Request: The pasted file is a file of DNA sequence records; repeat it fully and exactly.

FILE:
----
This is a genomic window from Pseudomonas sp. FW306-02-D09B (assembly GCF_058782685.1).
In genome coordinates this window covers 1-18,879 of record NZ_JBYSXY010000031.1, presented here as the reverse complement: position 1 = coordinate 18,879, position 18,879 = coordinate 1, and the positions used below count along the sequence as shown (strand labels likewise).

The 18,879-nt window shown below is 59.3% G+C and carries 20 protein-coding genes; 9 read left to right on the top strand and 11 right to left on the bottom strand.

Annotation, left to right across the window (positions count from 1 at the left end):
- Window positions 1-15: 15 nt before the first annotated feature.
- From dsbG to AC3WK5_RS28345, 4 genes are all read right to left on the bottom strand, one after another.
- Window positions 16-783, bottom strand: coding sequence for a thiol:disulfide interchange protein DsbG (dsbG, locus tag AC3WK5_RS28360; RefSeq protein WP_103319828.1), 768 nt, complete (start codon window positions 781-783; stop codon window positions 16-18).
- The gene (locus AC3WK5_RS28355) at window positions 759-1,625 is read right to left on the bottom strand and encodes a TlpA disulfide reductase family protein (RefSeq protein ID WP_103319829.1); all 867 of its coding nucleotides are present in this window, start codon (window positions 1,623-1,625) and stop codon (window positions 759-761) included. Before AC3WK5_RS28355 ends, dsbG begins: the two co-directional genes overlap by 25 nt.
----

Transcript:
This is a genomic window from Pseudomonas sp. FW306-02-D09B (assembly GCF_058782685.1).
In genome coordinates this window covers 1-18,879 of record NZ_JBYSXY010000031.1, presented here as the reverse complement: position 1 = coordinate 18,879, position 18,879 = coordinate 1, and the positions used below count along the sequence as shown (strand labels likewise).

The 18,879-nt window shown below is 59.3% G+C and carries 20 protein-coding genes; 9 read left to right on the top strand and 11 right to left on the bottom strand.

Annotation, left to right across the window (positions count from 1 at the left end):
- Window positions 1-15: 15 nt before the first annotated feature.
- From dsbG to AC3WK5_RS28345, 4 genes are all read right to left on the bottom strand, one after another.
- Window positions 16-783, bottom strand: coding sequence for a thiol:disulfide interchange protein DsbG (dsbG, locus tag AC3WK5_RS28360; RefSeq protein WP_103319828.1), 768 nt, complete (start codon window positions 781-783; stop codon window positions 16-18).
- The gene (locus AC3WK5_RS28355) at window positions 759-1,625 is read right to left on the bottom strand and encodes a TlpA disulfide reductase family protein (RefSeq protein ID WP_103319829.1); all 867 of its coding nucleotides are present in this window, start codon (window positions 1,623-1,625) and stop codon (window positions 759-761) included. Before AC3WK5_RS28355 ends, dsbG begins: the two co-directional genes overlap by 25 nt.